By Cara Munez, HealthDay
Anyone who gets frequent migraine symptoms knows the experience: the throbbing, the pain, the visual disturbances.
Exercise has long been a potential way to reduce migraine triggers, but a new study suggests it could be especially effective with combating triggers such as stress, depression, and trouble sleeping.
“It’s a complex relationship, but we know that exercise, generally speaking, helps increase levels of good neurotransmitters, like dopamine, norepinephrine, and serotonin, which contributes to not only fewer headache days, but also better mood and overall well-being,” said study author Dr. Mason Dyess, a senior fellow at the University of Washington School of Medicine.
Exercise also improves heart health and that helps with weight management, which is also associated with better migraine control, Dyess said.
The study included more than 4,600 people diagnosed with migraine disease. Approximately 75% of the participants had 15 or more migraine days per month. The remaining 25% of participants had 14 or fewer migraine days.
Study participants completed a questionnaire about their migraine characteristics, sleep, depression, stress, and anxiety. They also answered questions about how much moderate to vigorous exercise they participated in each week — jogging, very brisk walking, playing a sport, heavy cleaning, and bicycling, for example.
Researchers divided participants into five groups by frequency of exercise ranging from none to more than 150 minutes per week. The study found that just 27% of the study participants got the recommended amount of exercise per week. The World Health Organization (WHO) recommends that adults aged 18–64 years do at least 150–300 minutes of moderate-intensity aerobic physical activity, or at least 75–150 minutes of vigorous-intensity aerobic physical activity; or an equivalent combination of moderate- and vigorous-intensity activity throughout the week. WHO has different recommendations for people living with disabilities or chronic illnesses.
Participants who got less exercise than recommended had increased rates of depression, anxiety, and sleep problems, the study found.
Researchers found that 47% of the people who did not exercise had depression; 39% had anxiety, and 77% had sleep problems.
By comparison, approximately 25% of the most active group had depression; 28% had anxiety, and 61% had sleep problems.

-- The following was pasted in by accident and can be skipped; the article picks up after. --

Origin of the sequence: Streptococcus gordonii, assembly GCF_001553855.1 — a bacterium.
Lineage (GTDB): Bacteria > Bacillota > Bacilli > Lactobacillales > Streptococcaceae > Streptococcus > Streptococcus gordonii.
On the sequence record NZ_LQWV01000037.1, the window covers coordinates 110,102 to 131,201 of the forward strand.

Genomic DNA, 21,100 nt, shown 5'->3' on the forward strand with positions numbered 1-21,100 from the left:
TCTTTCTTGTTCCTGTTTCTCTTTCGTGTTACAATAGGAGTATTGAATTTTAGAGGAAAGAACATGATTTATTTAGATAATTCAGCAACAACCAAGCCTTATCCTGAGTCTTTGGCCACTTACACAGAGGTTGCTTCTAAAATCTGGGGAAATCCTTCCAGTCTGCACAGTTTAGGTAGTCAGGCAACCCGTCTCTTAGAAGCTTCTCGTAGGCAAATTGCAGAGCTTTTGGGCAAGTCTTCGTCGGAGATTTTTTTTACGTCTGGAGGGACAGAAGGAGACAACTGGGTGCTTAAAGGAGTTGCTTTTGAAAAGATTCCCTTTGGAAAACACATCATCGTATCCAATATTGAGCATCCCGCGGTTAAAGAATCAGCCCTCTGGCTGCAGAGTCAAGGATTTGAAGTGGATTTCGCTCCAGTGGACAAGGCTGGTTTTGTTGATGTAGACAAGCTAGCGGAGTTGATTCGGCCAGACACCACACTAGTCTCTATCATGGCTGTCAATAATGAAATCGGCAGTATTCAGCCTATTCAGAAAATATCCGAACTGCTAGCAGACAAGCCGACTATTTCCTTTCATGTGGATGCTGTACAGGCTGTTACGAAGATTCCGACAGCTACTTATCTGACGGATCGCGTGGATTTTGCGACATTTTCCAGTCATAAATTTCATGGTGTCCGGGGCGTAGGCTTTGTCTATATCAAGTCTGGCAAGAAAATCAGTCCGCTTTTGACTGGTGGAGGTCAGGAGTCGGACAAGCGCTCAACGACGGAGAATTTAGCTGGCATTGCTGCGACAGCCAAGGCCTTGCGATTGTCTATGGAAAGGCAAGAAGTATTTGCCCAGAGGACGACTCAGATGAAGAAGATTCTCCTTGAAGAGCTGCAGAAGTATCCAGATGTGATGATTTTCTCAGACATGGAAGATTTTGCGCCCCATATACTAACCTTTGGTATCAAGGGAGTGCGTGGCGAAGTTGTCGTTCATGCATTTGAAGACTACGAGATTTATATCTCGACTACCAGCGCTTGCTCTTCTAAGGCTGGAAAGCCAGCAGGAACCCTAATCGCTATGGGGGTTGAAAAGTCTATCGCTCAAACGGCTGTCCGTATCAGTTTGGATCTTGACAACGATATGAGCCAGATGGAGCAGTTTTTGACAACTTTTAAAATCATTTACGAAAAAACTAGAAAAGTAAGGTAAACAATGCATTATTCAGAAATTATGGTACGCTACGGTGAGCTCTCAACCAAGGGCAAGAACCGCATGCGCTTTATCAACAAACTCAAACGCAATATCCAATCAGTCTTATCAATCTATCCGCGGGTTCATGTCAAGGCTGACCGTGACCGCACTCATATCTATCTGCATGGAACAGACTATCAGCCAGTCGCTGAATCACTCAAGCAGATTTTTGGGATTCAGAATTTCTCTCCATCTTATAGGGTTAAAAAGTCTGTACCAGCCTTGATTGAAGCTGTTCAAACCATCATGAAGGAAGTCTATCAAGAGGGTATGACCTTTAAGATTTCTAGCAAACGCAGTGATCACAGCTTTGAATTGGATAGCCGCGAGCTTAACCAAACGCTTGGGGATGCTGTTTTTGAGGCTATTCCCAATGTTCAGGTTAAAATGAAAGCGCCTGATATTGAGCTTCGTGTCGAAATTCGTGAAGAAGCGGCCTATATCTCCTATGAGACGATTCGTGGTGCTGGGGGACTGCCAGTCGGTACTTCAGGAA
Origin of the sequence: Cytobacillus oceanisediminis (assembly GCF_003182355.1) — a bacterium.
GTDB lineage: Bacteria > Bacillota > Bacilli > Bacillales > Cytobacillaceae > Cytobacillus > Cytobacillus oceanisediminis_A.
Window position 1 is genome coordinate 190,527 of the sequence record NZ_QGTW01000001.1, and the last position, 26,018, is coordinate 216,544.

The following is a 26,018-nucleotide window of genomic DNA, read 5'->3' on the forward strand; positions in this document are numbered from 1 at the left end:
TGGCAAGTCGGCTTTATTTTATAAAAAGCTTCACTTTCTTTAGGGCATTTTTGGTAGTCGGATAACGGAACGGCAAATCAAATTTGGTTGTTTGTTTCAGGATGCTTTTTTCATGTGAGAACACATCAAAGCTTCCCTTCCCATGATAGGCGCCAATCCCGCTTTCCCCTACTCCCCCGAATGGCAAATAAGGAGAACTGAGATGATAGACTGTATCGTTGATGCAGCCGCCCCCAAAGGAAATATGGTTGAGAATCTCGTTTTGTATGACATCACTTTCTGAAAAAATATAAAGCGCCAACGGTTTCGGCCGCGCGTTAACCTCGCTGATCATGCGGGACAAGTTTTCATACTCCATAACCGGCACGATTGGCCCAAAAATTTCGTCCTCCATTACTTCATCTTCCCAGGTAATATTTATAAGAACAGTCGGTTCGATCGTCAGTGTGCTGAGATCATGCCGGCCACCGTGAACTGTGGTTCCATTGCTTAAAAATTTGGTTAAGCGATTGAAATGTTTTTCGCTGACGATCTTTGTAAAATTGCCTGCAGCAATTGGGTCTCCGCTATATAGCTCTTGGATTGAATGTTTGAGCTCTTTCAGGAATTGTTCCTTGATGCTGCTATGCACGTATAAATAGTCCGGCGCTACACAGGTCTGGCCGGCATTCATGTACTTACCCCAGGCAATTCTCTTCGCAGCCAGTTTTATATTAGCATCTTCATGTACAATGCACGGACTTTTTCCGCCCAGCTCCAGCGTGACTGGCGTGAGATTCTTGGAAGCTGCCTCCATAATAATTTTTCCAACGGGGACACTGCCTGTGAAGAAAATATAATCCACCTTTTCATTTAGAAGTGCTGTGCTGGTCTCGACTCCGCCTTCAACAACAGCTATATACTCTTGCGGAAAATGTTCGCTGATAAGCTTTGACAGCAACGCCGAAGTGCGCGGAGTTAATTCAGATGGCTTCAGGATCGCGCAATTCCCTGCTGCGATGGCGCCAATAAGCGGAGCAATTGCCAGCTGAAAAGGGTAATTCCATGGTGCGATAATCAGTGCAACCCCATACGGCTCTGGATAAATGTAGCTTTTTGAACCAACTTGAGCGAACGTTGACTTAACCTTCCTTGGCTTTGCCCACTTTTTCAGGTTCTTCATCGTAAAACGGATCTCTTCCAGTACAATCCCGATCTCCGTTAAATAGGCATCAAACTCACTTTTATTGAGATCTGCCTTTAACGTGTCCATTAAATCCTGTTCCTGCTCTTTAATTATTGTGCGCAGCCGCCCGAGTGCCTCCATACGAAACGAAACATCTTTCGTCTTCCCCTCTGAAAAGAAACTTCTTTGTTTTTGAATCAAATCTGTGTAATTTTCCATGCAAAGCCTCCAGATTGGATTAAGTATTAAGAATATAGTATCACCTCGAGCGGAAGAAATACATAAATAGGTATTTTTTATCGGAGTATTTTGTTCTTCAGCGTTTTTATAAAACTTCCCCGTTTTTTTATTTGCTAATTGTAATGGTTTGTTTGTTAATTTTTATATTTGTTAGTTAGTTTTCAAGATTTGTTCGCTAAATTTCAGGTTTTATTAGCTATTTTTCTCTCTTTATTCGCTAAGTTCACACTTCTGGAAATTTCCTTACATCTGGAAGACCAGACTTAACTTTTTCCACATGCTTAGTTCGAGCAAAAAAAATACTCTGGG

The study also found a link between exercise and headache frequency. In the no-exercise group, 5% had zero to four headache days per month, while many more — 48% — had 25 or more headache days per month.
In the high exercise group, 10% had low headache frequency and 28% had high headache frequency.
Dr. Mark Green, a member of the National Headache Foundation’s Health Care Leadership Council, and a professor of neurology at the Icahn School of Medicine at Mount Sinai in New York City urged people living with migraine disease to be cautious about their exercise routines.
“Consistency is key, whether it comes to exercise or other activities that can be beneficial, such as controlling caffeine, wake and sleep hours, eating and hydration”, said Green, who wasn’t part of the study.
He suggests his patients begin a routine of walking on a treadmill for 3 1/2 miles at an incline of 4 degrees every day. He recommends “increasing the angle, not the speed, if someone wants a more vigorous workout.”
“I don’t want it to be jogging. I want it to be walking fast. Three and a half miles doesn’t sound like anything, but it’s actually faster than you think at 10 degrees,” Green said. “That tends to work out well.”
“Migraine is complex and people who experience it do so for a variety of reasons. Yet there are some vital common denominators,” Green said.
“In general, it’s influenced by genes. To give you an example, if you have migraine disease, your children have a 50% higher risk of developing migraine. If both parents have migraine, the risk is about 80% of developing migraine,” Green said.
Green recommends that his patients do low-impact exercise, eat multiple small meals a day, stay sufficiently hydrated and maintain a consistent sleep schedule. “I tell people with migraine that you have a brain that doesn’t like change — it likes consistency,”
Researchers noted that the study only shows a link between exercise and migraine triggers and doesn’t prove cause and effect.
The findings will be presented at the American Academy of Neurology’s annual meeting, held online April 17-22. Research presented at meetings is typically considered preliminary until published in a peer-reviewed journal.
Dyess suggested that people living with migraine disease slowly add more activity into their daily life. He recommended starting with gentle yoga, then building up to a brisker routine. That could include jogging, depending on the patient, he said.
“Exercise is such a cheap and accessible treatment option for people that’s just widely underutilized,” Dyess said. “I think awareness is powerful in this situation. It really can change lives anywhere and everywhere if utilized by patients.
SOURCES: Mason Dyess, DO, senior fellow and acting instructor, University of Washington School of Medicine, Seattle, and member, American Academy of Neurology; Mark Green, MD, professor, neurology, anesthesiology, and rehabilitation medicine, and emeritus director, Center for Headache and Pain Medicine, Icahn School of Medicine at Mount Sinai, New York City, and member, National Headache Foundation, Health Care Leadership Council; American Academy of Neurology, annual meeting, online, April 17-22, 2021